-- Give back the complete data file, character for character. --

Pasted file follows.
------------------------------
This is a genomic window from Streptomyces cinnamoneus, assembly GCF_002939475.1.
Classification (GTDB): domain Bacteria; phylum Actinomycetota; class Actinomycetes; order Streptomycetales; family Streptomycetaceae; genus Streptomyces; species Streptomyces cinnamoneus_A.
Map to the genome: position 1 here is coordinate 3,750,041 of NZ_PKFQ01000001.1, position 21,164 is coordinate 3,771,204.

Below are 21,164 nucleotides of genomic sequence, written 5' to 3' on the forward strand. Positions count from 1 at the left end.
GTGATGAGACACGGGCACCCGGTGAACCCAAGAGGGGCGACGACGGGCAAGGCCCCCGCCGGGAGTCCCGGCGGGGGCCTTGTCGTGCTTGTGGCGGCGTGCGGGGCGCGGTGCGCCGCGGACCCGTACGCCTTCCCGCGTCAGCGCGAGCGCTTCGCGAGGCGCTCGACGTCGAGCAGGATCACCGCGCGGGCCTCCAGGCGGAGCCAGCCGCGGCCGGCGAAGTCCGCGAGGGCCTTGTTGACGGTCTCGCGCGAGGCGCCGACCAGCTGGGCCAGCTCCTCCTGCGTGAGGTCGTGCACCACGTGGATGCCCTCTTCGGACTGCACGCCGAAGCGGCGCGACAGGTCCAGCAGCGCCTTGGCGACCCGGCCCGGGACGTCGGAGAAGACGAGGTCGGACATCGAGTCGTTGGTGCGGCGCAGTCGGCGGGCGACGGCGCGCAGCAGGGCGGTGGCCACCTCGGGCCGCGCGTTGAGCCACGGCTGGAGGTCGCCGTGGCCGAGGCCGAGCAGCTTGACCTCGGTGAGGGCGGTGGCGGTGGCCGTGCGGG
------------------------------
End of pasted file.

This is a genomic window from Streptomyces cinnamoneus, assembly GCF_002939475.1.
Classification (GTDB): domain Bacteria; phylum Actinomycetota; class Actinomycetes; order Streptomycetales; family Streptomycetaceae; genus Streptomyces; species Streptomyces cinnamoneus_A.
Map to the genome: position 1 here is coordinate 3,750,041 of NZ_PKFQ01000001.1, position 21,164 is coordinate 3,771,204.

Below are 21,164 nucleotides of genomic sequence, written 5' to 3' on the forward strand. Positions count from 1 at the left end.
GTGATGAGACACGGGCACCCGGTGAACCCAAGAGGGGCGACGACGGGCAAGGCCCCCGCCGGGAGTCCCGGCGGGGGCCTTGTCGTGCTTGTGGCGGCGTGCGGGGCGCGGTGCGCCGCGGACCCGTACGCCTTCCCGCGTCAGCGCGAGCGCTTCGCGAGGCGCTCGACGTCGAGCAGGATCACCGCGCGGGCCTCCAGGCGGAGCCAGCCGCGGCCGGCGAAGTCCGCGAGGGCCTTGTTGACGGTCTCGCGCGAGGCGCCGACCAGCTGGGCCAGCTCCTCCTGCGTGAGGTCGTGCACCACGTGGATGCCCTCTTCGGACTGCACGCCGAAGCGGCGCGACAGGTCCAGCAGCGCCTTGGCGACCCGGCCCGGGACGTCGGAGAAGACGAGGTCGGACATCGAGTCGTTGGTGCGGCGCAGTCGGCGGGCGACGGCGCGCAGCAGGGCGGTGGCCACCTCGGGCCGCGCGTTGAGCCACGGCTGGAGGTCGCCGTGGCCGAGGCCGAGCAGCTTGACCTCGGTGAGGGCGGTGGCGGTGGCCGTGCGGG